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Brand Board investigator fired for investigating BB members

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Liberty Belle

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I haven't posted in a long time, but I want to update you on a South Dakota Brand Board issue that is extremely troubling to those of us who ranch in the brand inspection area in western South Dakota.

Here is the story from the Rapid City Journal:

Fired investigator sues state Brand Board
By Andrea J. Cook Journal staff rapidcityjournal.com
Saturday, September 18, 2010


A former criminal investigator for the South Dakota State Brand Board is suing the board, his former boss and two members of the board for three years of back overtime pay and wrongful termination.

Harry Martinez of Custer filed the suit in federal district court last week. Martinez worked for the brand board for three years from April of 2006 until he was fired by the Brand Board in August of 2009.

Named in the suit are Mark Kimball of Platte, chairman of the Brand Board; board member Thomas Conger of Buffalo Gap; and Robert "Shorty" Zilverberg of Highmore, a criminal investigator for the board.

Martinez' complaint alleges that he was fired in 2009 because he discovered that two members of the brand board were violating state brand laws by moving cattle across state lines and branding over existing brands.

Illegally moving cattle across state lines is a Class 1 misdemeanor, punishable by up to one year in jail and a $2,000 fine.

Branding over existing brands is a Class 5 felony punishable by up to five years in prison and a $10,000 fine.

Martinez claims that he discovered the violations early in 2007 and reported them to Zilverberg, who was his supervisor.

"Defendant Zilverberg advised plaintiff that he would investigate the report because it involved members of the defendant Brand Board," the complaint states.

Martinez contends that he continued to press Zilverberg for information on the investigation throughout 2008 and into 2009.

"Plaintiff became more aggressive with his inquiries from defendant Zilverberg as the fall of 2009 approached and finally began to follow up and make inquiries on his own," according to the complaint.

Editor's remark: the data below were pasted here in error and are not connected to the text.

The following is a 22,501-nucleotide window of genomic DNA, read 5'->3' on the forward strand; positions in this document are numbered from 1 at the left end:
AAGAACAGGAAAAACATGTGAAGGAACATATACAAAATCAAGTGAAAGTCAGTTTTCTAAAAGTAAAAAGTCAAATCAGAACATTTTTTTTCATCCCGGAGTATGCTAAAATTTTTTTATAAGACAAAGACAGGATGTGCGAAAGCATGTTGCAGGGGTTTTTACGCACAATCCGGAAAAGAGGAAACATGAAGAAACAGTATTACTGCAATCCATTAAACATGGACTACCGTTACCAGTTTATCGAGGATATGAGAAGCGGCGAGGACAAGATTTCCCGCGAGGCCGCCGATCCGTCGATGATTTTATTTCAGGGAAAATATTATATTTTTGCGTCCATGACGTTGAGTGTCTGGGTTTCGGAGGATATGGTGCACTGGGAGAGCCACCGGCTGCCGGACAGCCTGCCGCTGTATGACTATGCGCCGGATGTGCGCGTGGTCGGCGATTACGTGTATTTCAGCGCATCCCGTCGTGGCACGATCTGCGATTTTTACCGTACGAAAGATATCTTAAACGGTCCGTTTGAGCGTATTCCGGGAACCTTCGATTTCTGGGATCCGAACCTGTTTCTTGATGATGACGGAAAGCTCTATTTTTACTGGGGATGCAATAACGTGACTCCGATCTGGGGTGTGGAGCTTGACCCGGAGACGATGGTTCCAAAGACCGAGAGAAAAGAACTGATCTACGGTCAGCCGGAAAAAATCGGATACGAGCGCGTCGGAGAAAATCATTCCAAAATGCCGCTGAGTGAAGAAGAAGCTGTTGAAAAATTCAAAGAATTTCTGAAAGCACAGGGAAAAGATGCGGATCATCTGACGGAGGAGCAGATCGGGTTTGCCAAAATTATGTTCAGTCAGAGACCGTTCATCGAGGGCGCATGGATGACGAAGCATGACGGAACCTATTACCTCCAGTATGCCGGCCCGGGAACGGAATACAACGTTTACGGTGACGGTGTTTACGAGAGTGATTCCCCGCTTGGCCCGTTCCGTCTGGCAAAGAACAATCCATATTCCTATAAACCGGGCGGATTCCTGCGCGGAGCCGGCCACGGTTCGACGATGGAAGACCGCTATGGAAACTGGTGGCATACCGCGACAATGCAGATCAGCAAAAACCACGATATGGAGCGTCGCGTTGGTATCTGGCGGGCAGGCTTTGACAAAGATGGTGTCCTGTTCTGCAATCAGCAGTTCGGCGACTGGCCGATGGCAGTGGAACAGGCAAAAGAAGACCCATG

In 2008, the Brand Board lobbied the Legislature for a bill that would have reduced the penalty for moving cattle across state lines to a Class 2 misdemeanor. The bill failed, according to Rep. Betty Olson, R-Prairie City.
Olson believes Martinez was fired for "doing his job too well."

"Instead of arresting the Brand Board members, they fired Martinez without giving him any reason for his termination and without compensating him for the many hours of overtime he had built up...," Olson said.

The state's Bureau of Personnel attempted to settle the overtime dispute by offering him $37,504.77 for overtime due from 2007 to 2009. Martinez declined the offer. A copy of the offer accompanies the lawsuit.

Martinez is seeking all his overtime, compensatory damages for lost wages and benefits, punitive damages, interest and his attorney's fees.

Calls to Martinez and his attorney were not returned.

Pierre attorney Robert Anderson is representing the Brand Board as a special assistant attorney general, according to Attorney General Marty Jackley.

"The matter is being reviewed and an appropriate response will be filed," Jackley said Friday.

Contact Andrea Cook at 394-8423 or [email protected]

http://www.rapidcityjournal.com/news/article_53bc1444-c2df-11df-8852-001cc4c002e0.html
 

Frank in West Dakota

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Just curious, why are there board members from east river?



I'm not sure what could be done, but I think some of the laws are a little antiquated. For example; You get a shippers agreement, which allows me to take those cattle east river, right? Does any inspector look at those cattle? No.
As long as I'm not stopped by a law official, I can take any cattle, any where! And if an HP stops and asks, I show him a shippers agreement, I'm good to go, doesn't matter what's on the paper, or if it even coincides with the cattle, as long as I have a shippers agreement.

Just seems to me there could be some updates to these laws, or maybe I need to updated on the laws. But there seems to be too many loopholes to transport cattle without an inspection.
 

Clarencen

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I am not sure what is really going on. Looks like it might be just back biting. As far as the shippers agreement goes, I believe it always had a destination of where these cattle were to go.

I was never quite satisfied with the brand inspection rules and laws. Most of us here where I live market out cattle through a sale barn in Nebraska. Was always a nuisance to have to get a shippers agreement. Now we have no one here to make them out. We can just call the brand board toll free and they will fax the necessary information to the sale barn to make sure these cattle would be brand inspected. Works a lot better.

I really don't know how the new laws are working, but I do believe having the Stock Growers involved had become outdated. If I had my rathers, I would like to see all of South Dakota and all of Nebraska included as brand inspection areas.
 

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